Though Gainsborough was born in Suffolk, he left there when he was 13 to work in London under the book-illustrator and engraver, Hubert Gravelot (1699-1773). Early influences included the work of William Hogarth (1697-1764), Francis Hayman (1708-76) and Dutch 17th-century paintings, many pictures of which he copied and restored for dealers as part of his job. He also began painting landscapes which did not sell well.
He returned to Sudbury around 1748 with a wife, Margaret Burr, and painted portraits for a living. Two years later he moved to Ipswich and, in 1759, moved to Bath. In 18th-century Britain, Bath was one of the most fashionable towns for high society, and he probaly moved there to find more sitters. He must of done this for he was in Bath for the next 15 years.
He moved to London in 1774. He had exhibited there since 1761 with the Society of Artists and was among the original member of the Royal Academy when it was founded in 1768. When he moved there permantently in 1774, it was to compete with his biggest rival of the day, Joshua Reynolds (1723-92). The rivalry was intense, for though Reynolds was knighted and head of the King's own Academy, it was Gainsborough who all the Royal Family preferred to paint them.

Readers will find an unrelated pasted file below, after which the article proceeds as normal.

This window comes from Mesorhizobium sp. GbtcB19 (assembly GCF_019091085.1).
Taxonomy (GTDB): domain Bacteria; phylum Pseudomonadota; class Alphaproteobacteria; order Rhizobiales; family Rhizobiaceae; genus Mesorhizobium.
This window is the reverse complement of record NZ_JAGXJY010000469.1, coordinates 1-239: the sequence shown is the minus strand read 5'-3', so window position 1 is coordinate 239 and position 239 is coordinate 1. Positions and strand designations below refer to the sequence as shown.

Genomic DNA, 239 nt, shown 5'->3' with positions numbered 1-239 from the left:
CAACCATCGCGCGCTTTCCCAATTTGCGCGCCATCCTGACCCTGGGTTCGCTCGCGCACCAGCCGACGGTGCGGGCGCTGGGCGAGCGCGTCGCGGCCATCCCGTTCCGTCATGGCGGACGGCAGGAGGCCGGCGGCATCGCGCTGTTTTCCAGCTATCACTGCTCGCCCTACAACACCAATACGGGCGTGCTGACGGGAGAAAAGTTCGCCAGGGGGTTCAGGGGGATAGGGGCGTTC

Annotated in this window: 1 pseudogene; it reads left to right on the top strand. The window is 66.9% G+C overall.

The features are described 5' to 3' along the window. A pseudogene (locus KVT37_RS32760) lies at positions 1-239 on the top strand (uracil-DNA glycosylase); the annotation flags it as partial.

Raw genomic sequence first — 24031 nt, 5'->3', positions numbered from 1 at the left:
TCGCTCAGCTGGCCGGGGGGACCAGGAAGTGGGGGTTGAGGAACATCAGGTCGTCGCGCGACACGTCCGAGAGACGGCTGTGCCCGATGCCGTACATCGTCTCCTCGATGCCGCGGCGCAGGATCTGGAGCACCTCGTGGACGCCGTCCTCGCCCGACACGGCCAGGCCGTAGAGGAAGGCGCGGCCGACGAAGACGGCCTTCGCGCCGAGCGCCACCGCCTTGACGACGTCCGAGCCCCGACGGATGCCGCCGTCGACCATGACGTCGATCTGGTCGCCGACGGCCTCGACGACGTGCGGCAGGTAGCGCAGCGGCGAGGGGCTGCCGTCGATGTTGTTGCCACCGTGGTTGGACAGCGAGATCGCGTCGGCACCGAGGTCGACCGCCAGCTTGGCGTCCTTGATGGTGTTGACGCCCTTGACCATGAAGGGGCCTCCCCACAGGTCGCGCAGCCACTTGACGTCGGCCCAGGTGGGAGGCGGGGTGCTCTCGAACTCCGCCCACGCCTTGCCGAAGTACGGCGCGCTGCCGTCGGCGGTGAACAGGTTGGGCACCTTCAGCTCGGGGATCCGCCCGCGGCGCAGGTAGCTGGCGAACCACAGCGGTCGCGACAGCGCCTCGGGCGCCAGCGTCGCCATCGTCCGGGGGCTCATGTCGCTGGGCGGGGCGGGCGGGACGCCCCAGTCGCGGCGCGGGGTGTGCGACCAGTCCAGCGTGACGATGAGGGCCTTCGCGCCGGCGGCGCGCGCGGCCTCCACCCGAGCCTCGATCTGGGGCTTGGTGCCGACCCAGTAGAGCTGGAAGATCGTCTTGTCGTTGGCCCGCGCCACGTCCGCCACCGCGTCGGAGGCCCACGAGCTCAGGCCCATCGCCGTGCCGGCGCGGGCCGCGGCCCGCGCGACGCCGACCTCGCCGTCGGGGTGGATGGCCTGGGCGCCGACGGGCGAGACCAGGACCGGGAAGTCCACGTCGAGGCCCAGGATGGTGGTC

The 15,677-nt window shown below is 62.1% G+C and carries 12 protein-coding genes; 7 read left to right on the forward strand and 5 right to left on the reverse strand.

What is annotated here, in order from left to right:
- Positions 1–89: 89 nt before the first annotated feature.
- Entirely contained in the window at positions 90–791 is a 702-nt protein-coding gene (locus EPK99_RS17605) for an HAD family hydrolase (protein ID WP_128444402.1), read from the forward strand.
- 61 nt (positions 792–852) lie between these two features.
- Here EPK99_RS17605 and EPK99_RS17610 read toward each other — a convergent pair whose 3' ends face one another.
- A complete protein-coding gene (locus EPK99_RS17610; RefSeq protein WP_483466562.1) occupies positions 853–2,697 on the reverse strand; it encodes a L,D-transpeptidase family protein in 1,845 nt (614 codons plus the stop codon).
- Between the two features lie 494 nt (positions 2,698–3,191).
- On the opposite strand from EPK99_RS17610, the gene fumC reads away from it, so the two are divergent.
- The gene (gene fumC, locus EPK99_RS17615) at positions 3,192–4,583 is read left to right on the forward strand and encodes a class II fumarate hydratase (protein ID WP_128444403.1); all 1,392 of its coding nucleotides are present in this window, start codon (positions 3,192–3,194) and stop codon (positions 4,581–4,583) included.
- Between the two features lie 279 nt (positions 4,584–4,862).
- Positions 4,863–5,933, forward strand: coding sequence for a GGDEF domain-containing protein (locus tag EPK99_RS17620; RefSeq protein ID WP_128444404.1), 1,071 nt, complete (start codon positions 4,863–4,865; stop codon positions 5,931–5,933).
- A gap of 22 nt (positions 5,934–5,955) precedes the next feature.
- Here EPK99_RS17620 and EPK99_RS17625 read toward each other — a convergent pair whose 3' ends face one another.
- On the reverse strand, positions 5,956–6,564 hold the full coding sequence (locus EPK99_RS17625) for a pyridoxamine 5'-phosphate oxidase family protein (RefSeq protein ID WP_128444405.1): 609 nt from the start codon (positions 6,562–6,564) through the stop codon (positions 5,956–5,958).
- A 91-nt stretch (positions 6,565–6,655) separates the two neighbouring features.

Unlike other leading artists of the day, Gainsborough painted all his pictures himself. He also used techniques (long brushes, diluting paint with turpentine to the conistency of watercolour) which ensured his paintings lasted far better than those of most of other British 18th-century painters.
- Thomas Gainsborough's wife's nephew, Gainsborough Dupont (c.1755-97) was his pupil and imitator
- The Duke of Beaufort was the illegitimate father of his wife. When they married, he gave them a £200 annuity
- He was influenced by Sir Athony van Dyck (1599-1641)
- When Gainsborough and his family moved from Bath to London in 1774, they lived in Schomberg House, Pall Mall
- Though he was elected to the Council of the Royal Academy, he quarrelled with them regarding the hanging of his pictures in 17773. It was four years before he exhibited with them again, and after another row in 1784 he never exhibited with them again
Gainsborough canvas prints @ ebay.com (direct link to canvas prints which look like paintings and are a 100 times better than an ordinary print or poster)
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